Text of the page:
Soldier spotlight: Spc. Noah SnaterPublished 12:56pm Monday, November 7, 2011
Editor’s note: This is the first of an ongoing series profiling local soldiers stationed in Kuwait. Look for a profile of a different soldier each day this week. See more from Deployed in Kuwait.
CAMP BUEHRING, Kuwait — A medic from Austin is learning more and more each day while stationed in Kuwait as part of Albert Lea’s Delta Company.
Spc. Noah Snater, 23, has been in the Minnesota National Guard since February of 2007. He joined Albert Lea’s unit — Delta Company, 2nd Battalion, 135th Infantry Regiment, within the 34th “Red Bull” Division — about a year and a half ago.
In Kuwait, he works at the BAS or Battalion Aid Station with other medics, doctors, physician assistants and medical personnel.
“It’s been an awesome learning experience,” Snater said.
The people with more medical knowledge have been teaching medics like Snater more about injuries and other things they have to deal with. Snater said Delta Company hasn’t had any cases of dehydration, and prevention of dehydration was instilled in them at Fort McCoy, Wis., where they trained.
“I haven’t seen any serious injuries,” Snater said. “We do a lot of cutting minor wounds open to drain them and cutting out toenails.”
The BAS at Camp Buehring is well-equipped, according to Snater, but does not have an X-ray machine. For soldiers who need those, medics take them to nearby Camp Arifjan. Camp Arifjan can also handle emergency surgeries when it’s not possible to get soldiers to Germany, Snater said.
Since he’s been in Kuwait, Snater has been to Camp Virginia and near the Iraq border and a few miles into Iraq. He spends a lot of his free time watching movies, and said he’s watched 68 movies on his computer since he’s been in Kuwait.
“I watched 52 in the first month,” Snater said.
Other than that he likes to work out in his spare time.
“They have a really nice gym here,” Snater said. “It’s the biggest tent on base.”
Earlier this year in preparation for the deployment, Snater and other soldiers in Delta Company went to Camp Ripley for the Soldier Readiness Program, which is some training and makes sure soldiers are up to date with shots and are otherwise healthy. Then they headed to Fort McCoy at the end of May, where they did training for their mission of safely escorting troops and equipment from Iraq.
In July, before leaving for Kuwait, soldiers had a four-day pass. Snater said he went home to see his wife, Kasey, who’s 24. After the deployment he said he plans to attend school to be a paramedic at either Riverland Community College or Rochester Community Technical College. He worked at Carney Auto and Perkins in Austin before the deployment.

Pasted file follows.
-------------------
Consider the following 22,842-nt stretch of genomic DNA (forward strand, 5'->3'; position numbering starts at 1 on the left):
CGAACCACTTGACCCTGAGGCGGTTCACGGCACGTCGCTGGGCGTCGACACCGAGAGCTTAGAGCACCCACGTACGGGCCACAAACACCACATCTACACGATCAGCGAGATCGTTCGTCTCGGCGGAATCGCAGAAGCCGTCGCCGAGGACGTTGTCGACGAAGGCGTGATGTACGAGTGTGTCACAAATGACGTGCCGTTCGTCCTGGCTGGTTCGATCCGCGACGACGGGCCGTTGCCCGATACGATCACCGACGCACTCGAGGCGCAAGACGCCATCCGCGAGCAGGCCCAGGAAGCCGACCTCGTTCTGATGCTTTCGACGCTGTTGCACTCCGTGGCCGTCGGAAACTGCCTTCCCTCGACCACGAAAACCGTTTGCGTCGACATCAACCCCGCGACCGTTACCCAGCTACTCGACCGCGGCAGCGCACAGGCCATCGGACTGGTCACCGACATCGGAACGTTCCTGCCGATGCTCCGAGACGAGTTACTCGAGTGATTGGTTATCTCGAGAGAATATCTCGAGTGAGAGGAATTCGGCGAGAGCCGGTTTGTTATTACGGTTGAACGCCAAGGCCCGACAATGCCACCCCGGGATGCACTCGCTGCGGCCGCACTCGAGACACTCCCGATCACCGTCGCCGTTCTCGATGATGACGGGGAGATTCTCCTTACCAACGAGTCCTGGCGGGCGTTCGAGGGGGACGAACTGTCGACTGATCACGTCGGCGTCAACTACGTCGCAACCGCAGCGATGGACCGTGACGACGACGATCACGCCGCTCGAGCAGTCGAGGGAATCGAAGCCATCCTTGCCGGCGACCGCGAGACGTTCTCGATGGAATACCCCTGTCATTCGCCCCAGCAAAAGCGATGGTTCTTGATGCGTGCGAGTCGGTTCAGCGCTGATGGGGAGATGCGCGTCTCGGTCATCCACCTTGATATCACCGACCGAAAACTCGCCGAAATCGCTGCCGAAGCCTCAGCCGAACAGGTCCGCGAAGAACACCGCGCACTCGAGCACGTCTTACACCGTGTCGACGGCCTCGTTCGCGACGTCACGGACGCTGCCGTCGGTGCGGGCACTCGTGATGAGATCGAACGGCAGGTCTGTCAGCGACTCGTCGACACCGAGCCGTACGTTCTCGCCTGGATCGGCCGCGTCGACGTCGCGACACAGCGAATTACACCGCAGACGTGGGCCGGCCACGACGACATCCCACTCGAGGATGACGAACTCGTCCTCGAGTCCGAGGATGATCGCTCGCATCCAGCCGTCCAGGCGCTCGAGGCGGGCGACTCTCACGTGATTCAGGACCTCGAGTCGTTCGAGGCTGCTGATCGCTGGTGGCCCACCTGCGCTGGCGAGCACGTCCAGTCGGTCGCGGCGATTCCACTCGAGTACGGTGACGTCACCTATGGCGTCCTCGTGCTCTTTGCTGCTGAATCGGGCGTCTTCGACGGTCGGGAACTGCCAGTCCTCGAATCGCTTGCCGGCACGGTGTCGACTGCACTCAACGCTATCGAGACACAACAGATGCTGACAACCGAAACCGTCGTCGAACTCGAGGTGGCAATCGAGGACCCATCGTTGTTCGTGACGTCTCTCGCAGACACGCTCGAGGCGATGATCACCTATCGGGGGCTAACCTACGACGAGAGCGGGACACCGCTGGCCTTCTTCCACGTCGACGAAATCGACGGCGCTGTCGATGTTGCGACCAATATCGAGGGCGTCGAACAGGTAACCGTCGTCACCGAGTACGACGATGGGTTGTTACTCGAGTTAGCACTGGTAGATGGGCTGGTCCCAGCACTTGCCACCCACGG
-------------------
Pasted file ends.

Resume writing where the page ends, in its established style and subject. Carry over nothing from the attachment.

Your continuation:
He and his wife like to visit family in the Twin Cities in their spare time, watch movies and walk their two dogs. They also have a cat, Peaches. Snater said he also enjoys visiting shooting ranges in his spare time.
“I do a lot of shooting at Cedar Valley Conservation Club in Austin,” Snater said.
The recent rain has made him miss home because it reminds him more of the weather back in Minnesota. He communicates with his wife through calling most times, because coordinating a time to be on Skype, a free video-calling service, can be difficult with the nine-hour time difference. He does get letters from his wife and other family members.
“My little sister writes the most,” Snater said.
That sister is Sabrina, and he has two other sisters Abby and Sari; he has two older brothers Aaron and Sam and a half-brother Ian. He said he also misses his in-laws Mike and Ann Langstaff and their children Michelle and Michael Jr., who he’s close to.
He doesn’t know exactly when his two-week leave will be, but he didn’t request it to be around the holidays because he knows other soldiers have children they want to see. He enjoys being in the Army and predicts he’ll re-enlist in the future.
“Being in the military is a really good break from normal life,” Snater said.
He said that while he does miss his wife and family, the time apart helps them enjoy their time together more.
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